We didn’t stick around to watch the historic rally cars because we knew from last year that they wouldn’t get a lot of air going over the jump. Next we decided to go off the beaten track to the Bosenberg stage. We were attracted to the description of an “S”-curve viewing area but had some trouble figuring out where to park. We finally made our way through cornfields and rolling meadows to the viewing area, which was only sparsely populated with spectators. I decided to take up a position right along the road for close-ups while John stood on higher ground for videotaping. After watching all of the WRC cars go by we decided to hike along the road a short distance and found another great viewing area where we could see the cars coming through a twisty wooded section. I wish we’d been there to see the WRC cars, as it was a fabulous location for photos and video. Most of the spectators left after the WRC cars finished, so we had plenty of room to move around for good shots of the Super 1600 and N-class cars. It was especially fun to watch the less-experienced drivers trying to maneuver through the tight uphill S-turn, narrowly missing a road sign in the process.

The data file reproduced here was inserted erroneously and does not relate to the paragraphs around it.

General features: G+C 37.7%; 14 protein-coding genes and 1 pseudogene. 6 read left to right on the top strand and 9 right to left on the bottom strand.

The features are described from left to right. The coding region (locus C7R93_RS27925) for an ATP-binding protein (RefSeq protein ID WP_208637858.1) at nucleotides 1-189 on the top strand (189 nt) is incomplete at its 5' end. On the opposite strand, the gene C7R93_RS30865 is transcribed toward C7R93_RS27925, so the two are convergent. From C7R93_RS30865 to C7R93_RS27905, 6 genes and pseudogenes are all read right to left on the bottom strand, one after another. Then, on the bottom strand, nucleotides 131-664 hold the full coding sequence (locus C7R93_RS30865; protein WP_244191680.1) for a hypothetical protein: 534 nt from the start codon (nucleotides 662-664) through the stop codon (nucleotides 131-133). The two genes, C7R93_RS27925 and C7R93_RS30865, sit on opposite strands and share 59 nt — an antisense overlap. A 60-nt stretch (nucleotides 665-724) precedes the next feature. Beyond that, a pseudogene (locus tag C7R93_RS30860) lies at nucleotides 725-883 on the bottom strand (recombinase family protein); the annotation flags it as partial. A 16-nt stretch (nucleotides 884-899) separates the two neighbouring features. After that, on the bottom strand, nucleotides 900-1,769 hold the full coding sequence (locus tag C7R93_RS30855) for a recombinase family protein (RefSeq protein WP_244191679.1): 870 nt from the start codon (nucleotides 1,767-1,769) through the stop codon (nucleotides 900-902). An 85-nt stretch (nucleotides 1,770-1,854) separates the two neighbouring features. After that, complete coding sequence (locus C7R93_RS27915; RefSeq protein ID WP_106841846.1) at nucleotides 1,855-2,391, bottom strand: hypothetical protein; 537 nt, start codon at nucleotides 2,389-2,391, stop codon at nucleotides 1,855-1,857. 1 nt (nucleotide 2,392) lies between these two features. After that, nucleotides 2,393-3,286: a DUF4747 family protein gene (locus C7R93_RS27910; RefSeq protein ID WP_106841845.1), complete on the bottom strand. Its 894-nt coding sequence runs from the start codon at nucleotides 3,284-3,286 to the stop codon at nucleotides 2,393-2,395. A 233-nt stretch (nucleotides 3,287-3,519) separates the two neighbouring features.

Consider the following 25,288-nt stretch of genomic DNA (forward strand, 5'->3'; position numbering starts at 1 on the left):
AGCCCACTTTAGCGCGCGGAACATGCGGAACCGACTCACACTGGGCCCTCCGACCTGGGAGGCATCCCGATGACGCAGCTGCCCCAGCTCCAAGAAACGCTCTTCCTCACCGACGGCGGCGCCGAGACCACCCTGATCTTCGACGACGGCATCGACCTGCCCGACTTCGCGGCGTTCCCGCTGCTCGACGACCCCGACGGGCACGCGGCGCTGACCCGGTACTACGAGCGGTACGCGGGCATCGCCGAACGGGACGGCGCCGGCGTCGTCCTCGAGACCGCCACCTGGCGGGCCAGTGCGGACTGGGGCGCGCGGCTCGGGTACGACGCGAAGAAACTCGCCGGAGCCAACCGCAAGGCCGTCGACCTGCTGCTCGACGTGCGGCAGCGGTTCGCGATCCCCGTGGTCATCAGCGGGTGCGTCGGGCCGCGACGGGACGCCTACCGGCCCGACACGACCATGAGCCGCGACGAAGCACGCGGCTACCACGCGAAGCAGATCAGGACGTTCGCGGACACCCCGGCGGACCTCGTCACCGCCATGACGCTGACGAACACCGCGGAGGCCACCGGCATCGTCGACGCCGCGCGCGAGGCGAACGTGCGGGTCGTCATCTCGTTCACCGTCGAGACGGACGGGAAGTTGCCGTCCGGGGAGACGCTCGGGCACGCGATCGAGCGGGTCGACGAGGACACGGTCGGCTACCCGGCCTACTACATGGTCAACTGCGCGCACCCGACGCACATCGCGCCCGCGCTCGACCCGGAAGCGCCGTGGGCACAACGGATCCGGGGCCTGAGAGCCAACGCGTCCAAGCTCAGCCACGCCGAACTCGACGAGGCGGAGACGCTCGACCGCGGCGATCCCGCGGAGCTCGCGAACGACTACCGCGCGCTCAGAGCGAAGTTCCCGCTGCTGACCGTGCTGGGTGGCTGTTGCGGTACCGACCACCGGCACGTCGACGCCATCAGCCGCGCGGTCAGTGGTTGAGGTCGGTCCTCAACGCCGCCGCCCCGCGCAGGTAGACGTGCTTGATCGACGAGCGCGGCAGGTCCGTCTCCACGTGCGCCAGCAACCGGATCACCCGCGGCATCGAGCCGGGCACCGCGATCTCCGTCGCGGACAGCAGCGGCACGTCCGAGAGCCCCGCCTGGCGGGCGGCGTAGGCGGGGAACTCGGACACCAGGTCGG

Here are photos from Bosenberg:

We decided to end our day at the Service Park, where you can get up close and personal with the drivers and team mechanics, who work furiously to repair the beaten and battered cars during their strictly-allotted 45-minute service period. The Rallye organizers wisely moved the location of the Service Park this year from the Bostalsee (a good 45-minute drive from Trier) to the large fairgrounds near downtown Trier. This made getting to and from the Service Park a lot easier, although parking was a bit of a pain. We had to park on the street and then walk quite a ways through a rather sketchy industrial area to get to the Service Park. En route we passed a whole line-up of Subaru WRX wanna-be rally cars. We arrived in time to see the first WRC cars arrive, and stopped to watch a couple of them getting a quick wash before entering the park grounds. We watched the Stobart Ford crew working on Latvala’s car and saw the evening press conference with Markus Grönholm, Sebastian Loeb, and Dani Sordo, the current top place-holders, from afar (I got a darn good photo of them with my zoom, considering I was several hundred yards away!).